After much debate, pleading, and even a little whining, your kids have almost succeeded in convincing you it’s time to get a dog. But before you say yes to a new four-legged family member, you have some financial considerations to mull over.
After all, a dog is another mouth to feed and creature to care for, and this comes with a price tag. To help you understand and prepare for the cost of dog ownership, here’s a financial checklist to peruse.
Consider Where You Purchase Your Dog
If your kids have a specific breed in mind, you might be tempted to purchase your dog from a breeder. However, this is the most expensive way to add a dog to your family.
Adoption, in comparison, is far cheaper. Most adoption fees are a fraction of the price of a purebred, and it covers things that pedigrees don’t come with, such as vaccinations, tags, neutering/spaying, and deworming.
Price Out Their Daily Needs
Owning a dog can be surprisingly expensive, so you won’t know if a new pooch is within your budget without listing your expected costs. Food, toys, vet visits, medication, grooming, and even doggy daycare are monthly considerations you must price out.
If you’ve never had a dog before, many of these costs are unfamiliar. Visit the humane society or Rover.com to find out more about the average monthly price of a dog.
Prepare for Hidden Costs
Even when you try to budget everything, it’s easy for your pet care costs to balloon unexpectedly. Fido can eat some chocolate and require emergency vet care. You might have to leave unexpectedly for a funeral and need to put your pup in a kennel for a week.
Things like this can be hard to handle on your normal budget, and you may have to dip into your family’s savings to cover these costs.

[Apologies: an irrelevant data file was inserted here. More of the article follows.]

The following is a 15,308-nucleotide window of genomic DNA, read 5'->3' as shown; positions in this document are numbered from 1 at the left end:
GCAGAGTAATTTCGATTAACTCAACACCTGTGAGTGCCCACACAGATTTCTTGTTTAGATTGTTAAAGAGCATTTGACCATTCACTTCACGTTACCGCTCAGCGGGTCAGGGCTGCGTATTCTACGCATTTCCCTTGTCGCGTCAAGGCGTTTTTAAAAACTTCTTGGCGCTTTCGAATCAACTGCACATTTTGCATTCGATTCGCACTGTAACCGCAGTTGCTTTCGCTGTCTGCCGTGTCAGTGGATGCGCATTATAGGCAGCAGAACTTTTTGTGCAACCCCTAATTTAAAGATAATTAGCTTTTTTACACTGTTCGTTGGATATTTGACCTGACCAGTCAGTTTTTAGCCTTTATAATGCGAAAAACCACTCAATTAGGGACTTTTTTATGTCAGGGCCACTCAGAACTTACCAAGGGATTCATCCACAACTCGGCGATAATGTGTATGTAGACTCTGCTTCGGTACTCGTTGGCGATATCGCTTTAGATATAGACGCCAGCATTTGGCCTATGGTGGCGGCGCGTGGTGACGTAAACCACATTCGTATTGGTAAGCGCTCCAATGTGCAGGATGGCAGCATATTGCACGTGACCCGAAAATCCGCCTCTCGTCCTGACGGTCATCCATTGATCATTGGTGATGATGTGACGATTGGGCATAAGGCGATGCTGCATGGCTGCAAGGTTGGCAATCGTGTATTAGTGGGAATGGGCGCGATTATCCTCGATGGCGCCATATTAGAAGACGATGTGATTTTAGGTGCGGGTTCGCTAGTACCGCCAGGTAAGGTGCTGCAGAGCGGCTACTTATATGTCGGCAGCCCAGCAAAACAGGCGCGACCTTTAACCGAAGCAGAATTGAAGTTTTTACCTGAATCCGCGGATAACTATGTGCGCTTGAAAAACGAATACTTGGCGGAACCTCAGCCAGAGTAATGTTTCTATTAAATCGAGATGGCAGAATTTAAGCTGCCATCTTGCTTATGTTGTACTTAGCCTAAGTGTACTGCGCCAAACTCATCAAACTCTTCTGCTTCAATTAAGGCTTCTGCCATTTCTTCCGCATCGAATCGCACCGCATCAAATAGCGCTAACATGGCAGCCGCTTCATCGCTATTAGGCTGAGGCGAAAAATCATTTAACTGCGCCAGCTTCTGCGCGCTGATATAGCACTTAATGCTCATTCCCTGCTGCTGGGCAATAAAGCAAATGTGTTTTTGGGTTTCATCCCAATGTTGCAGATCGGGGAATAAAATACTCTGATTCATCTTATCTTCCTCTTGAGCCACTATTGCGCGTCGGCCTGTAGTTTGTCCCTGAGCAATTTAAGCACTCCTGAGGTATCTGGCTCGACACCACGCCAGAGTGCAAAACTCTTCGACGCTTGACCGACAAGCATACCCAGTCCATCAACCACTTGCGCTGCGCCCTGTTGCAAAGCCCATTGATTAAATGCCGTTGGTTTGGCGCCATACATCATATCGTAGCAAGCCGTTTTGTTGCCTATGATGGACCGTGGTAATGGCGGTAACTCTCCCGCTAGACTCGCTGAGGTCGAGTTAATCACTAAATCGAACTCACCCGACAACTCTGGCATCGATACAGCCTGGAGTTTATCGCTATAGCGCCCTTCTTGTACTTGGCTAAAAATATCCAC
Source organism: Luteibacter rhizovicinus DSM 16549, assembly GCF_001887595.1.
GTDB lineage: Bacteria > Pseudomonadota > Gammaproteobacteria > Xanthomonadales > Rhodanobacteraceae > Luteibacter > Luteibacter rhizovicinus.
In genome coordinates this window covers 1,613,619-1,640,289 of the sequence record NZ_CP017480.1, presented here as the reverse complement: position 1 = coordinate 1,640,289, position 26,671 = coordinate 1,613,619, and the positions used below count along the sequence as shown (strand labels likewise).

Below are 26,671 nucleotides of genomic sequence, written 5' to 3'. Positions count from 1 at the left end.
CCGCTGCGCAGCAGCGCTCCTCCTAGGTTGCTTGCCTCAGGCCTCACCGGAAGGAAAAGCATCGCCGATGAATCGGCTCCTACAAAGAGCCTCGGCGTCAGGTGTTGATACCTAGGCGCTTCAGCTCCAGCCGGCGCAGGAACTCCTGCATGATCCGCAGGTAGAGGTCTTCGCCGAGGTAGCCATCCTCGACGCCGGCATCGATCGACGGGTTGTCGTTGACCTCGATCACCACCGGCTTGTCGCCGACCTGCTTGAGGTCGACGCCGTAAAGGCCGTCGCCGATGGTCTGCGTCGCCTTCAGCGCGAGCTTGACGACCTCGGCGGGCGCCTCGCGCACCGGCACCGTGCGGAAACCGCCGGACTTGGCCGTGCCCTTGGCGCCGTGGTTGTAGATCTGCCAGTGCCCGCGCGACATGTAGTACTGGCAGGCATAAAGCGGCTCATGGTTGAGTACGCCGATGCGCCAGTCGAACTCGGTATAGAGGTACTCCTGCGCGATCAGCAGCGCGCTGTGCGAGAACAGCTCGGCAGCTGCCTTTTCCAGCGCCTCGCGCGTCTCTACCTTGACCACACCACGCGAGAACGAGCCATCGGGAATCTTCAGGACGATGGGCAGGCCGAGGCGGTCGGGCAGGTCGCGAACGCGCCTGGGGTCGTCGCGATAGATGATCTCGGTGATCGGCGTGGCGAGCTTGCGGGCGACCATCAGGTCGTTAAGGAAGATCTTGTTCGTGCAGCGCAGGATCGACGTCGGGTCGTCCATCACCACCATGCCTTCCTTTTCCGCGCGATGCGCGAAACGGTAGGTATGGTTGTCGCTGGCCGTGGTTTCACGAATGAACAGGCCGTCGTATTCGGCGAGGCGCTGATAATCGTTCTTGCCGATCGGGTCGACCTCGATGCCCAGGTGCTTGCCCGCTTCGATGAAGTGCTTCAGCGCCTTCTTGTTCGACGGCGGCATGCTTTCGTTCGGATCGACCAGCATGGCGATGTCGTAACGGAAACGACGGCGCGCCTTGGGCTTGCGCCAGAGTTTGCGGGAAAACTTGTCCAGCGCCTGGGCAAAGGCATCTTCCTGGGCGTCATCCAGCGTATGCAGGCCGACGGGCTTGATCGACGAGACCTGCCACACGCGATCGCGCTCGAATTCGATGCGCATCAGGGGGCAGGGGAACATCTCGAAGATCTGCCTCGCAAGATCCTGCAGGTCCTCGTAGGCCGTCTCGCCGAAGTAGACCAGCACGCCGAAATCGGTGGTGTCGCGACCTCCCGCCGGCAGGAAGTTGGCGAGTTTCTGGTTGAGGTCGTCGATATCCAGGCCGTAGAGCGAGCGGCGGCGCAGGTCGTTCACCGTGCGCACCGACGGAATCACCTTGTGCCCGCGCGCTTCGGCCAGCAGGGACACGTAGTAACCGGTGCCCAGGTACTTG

If you don’t have enough savings, a lender like Fora may give you an alternative way to pay for unexpected pet expenses. If approved, a Line of Credit from Fora provides a convenient way to bridge the gap between your savings and unexpected expenses in an emergency.
Start a Dog Emergency Fund
While pet emergencies may be unpredictable, they aren’t improbable. Almost every dog owner runs into something at least once, and it’s usually expensive.
While a line of credit is a great backup when you’re caught totally blindsided by your emergency, it’s better for your budget to handle these expenses with savings.
Sit down with your budget to see how much you can set aside in savings. Every month you contribute towards this fund, your savings will grow. Eventually, you’ll be able to take on even the biggest expenses on your own.
Research Pet Insurance Policies
The goal to pay out of pocket for all your dog’s health needs is admirable, but you have to consider the reality you might not be able to afford the big things. While some people might reach for that line of credit again, others may have pet insurance.
Pet insurance has a spotty reputation — some people swear by it, while others say it’s a waste of money. You need to do your research to see where you fit in. Premiums may vary depending on your dog’s breed, age, and pre-existing or hereditary conditions.
Welcoming a dog to the family can add some big expenses to your plate, but they’re easier to handle when you plan in advice.
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